They can even be talking to another worker in the area all while scooping and setting a pallet perfectly. They have applied the knowledge enough times, so that now they no longer have to consciously think about it. 

When workers have repeated something over and over, it causes neural networks in the cerebellum, the storehouse of implicit (non-declarative) memory, to become highly enriched. Now, their body as the unconscious mind is operating the forklift, and neurochemically, mind and body have become as one.

So, if learning is making new synaptic connections in the brain, then remembering is maintaining and sustaining those connections.

Competency, then, is neuroconnections fired and wired through repeated application so that the worker can perform the task skillfully with their body as the unconscious mind — just like tying our shoelace.

When we understand how the brain and body learn, we have a better understanding why the learning pyramid estimates retention at five to 10 per cent with lecture or reading alone.

Rethinking training through COVID-19

Tips for better training outcomes

Make it meaningful:  People are more likely to pay attention and retain information when they are interested in the content, and they understand how it practically applies to them. 

Make it interactive: The more participants interact with the content, the more the brain has to fire and wire, and the better the learning and retention. For example, if people can turn to the person next to them end explain what they just learned, they are building a model of

Promote critical thinking: Build case studies and scenarios into your training program. As people apply what they have just learned immediately, the brain starts firing in new patterns, sequences, and combinations and the new neurosynaptic connections being formed are more likely to stick. Moreover, questions hook the brain, making people think. This then causes more neurons to fire and wire to promote learning and retention.

Deliver content in micro-courses:  Instead of a full-day training program, consider breaking it down into three sessions of two hours each. Learning drops off significantly and even stops when people feel overloaded or overwhelmed.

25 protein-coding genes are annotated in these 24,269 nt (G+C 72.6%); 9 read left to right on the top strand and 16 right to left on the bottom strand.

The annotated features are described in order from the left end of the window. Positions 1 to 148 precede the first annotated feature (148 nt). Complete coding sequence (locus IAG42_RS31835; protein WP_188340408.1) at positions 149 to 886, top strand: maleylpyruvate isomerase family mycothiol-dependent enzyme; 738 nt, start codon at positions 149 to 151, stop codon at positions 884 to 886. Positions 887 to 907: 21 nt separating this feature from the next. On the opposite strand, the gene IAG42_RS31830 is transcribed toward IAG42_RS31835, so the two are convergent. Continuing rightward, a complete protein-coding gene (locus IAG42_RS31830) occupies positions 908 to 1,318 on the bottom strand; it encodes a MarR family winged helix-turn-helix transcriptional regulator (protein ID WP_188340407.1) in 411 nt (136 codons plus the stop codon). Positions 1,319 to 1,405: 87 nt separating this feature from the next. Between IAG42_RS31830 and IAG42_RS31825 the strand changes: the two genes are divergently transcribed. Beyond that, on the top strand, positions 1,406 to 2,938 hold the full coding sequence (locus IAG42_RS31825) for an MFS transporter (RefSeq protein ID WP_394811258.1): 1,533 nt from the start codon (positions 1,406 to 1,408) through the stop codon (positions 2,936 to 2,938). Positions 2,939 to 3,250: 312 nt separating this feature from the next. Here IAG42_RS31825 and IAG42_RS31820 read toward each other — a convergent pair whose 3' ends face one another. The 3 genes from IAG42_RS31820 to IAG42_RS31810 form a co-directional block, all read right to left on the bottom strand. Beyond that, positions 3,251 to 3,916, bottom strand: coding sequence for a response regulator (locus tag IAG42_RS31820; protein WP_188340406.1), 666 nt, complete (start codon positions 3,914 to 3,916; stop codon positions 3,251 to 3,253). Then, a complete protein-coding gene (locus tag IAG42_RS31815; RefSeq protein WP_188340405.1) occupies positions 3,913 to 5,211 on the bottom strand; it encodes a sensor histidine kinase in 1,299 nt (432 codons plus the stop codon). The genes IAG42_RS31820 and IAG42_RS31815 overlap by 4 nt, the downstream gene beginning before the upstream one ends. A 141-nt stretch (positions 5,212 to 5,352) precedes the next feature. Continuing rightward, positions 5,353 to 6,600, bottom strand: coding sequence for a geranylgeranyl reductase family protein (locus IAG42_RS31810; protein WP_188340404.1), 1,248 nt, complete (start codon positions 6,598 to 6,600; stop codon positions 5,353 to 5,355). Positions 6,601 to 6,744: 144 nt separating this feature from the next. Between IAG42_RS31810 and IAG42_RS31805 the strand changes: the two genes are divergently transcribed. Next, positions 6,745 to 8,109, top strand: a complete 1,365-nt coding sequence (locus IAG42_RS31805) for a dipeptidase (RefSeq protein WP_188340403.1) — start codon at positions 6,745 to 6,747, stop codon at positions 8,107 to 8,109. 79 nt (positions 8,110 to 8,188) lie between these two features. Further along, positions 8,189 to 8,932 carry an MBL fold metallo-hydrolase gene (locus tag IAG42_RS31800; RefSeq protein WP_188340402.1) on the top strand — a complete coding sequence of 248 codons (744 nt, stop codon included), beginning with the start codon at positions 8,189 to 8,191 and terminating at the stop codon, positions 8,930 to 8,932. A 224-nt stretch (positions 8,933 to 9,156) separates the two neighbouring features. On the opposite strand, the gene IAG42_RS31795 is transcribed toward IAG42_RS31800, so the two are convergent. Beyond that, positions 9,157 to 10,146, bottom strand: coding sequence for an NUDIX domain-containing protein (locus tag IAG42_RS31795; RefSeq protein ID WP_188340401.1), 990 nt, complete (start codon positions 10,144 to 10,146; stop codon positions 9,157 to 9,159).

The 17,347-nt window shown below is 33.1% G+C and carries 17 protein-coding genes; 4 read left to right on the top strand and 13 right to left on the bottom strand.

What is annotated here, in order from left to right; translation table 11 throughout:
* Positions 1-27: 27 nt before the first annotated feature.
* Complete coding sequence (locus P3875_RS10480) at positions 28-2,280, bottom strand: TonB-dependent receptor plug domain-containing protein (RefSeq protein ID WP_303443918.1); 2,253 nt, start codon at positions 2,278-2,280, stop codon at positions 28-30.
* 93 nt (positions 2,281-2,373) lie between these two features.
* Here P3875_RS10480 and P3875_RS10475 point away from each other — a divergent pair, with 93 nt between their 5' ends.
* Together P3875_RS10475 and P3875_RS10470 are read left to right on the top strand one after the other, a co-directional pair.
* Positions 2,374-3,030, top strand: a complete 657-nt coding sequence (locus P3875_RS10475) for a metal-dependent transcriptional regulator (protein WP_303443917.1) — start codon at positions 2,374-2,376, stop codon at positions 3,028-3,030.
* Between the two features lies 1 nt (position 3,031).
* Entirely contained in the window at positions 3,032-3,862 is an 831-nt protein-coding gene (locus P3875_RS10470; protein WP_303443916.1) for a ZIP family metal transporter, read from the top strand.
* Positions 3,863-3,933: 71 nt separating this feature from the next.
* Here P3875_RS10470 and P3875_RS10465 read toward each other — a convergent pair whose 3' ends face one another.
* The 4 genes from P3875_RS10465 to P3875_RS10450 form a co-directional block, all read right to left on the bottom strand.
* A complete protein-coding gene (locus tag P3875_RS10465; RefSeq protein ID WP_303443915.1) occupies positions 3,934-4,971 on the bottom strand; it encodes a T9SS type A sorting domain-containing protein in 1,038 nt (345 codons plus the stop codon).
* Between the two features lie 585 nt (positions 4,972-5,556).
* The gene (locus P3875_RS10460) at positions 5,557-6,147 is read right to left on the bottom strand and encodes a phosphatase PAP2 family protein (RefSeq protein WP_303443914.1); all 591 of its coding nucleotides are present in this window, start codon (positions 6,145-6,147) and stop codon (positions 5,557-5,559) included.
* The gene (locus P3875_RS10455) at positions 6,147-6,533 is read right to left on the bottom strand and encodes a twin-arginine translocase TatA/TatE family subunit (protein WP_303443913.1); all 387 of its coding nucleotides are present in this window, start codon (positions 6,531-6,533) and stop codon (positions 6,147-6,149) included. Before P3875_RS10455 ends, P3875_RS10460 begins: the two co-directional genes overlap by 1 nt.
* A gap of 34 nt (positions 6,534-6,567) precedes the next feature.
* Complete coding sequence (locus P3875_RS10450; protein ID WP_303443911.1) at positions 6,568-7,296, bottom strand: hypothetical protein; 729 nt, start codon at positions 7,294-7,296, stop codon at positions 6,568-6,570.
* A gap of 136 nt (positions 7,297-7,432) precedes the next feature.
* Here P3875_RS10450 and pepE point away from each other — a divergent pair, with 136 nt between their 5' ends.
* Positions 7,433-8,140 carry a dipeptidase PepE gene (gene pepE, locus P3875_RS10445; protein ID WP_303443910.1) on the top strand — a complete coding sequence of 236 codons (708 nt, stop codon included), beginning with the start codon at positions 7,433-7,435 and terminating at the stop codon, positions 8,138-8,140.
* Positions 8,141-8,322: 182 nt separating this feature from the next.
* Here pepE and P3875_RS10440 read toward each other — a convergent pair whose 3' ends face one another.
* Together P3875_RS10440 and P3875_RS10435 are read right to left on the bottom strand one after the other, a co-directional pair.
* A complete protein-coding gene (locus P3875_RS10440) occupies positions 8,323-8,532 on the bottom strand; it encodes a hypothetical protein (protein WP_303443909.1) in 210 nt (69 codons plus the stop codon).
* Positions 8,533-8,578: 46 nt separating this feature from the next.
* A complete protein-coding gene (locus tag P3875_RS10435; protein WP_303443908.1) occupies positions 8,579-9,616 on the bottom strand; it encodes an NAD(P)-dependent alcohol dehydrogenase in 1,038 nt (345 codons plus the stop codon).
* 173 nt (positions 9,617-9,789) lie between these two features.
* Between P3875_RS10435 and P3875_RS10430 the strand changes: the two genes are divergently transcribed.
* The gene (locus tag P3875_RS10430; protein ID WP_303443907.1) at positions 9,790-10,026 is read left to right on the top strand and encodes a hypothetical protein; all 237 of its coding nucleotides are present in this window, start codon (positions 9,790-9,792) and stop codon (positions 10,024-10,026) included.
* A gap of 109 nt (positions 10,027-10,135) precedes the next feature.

Include application right away: Make sure people apply what they are learning. Remember that “experience” resides in a completely different part of the brain. For example, have students create the WHMIS workplace label, physically set up the ladder, practise running to get the AED and calling for help.

Test for understanding: Whether it’s a written test or a competency checklist — or both — it’s  another way for the knowledge to be applied. It also measures the level of learning and provides a record for your company’s due diligence.

Revisit the material often: Send an email, hold a safety talk, and host short refresher courses often, so that the brain fires and wires into a long-lasting connection.

In summary, every year, organizations invest billions in performance-based training that fails to produce the desired results.

Why? A primary reason is the inability to produce the sustained change required to have a lasting impact on human

True and lasting change requires becoming aware of how the brain works and creating deep-seeded habits and beliefs that rest mostly in the unconscious mind.

Next time management pushes back on allocating safety training time or dollars, share your understanding of how learning occurs to help assure them why and how they’re going to get a return on their investment.

And when you’re asked to cram eight hours of training into three, explain to management why it’s time and money down the drain.

Simply put, workers are not even going to have a chance to learn.

Theo Heineman, CRSP, CHSC, is a certified NeuroChangeSolutions consultant in Winnipeg.

This Neurosafety column appears in the March/April 2021 issue of OHS Canada.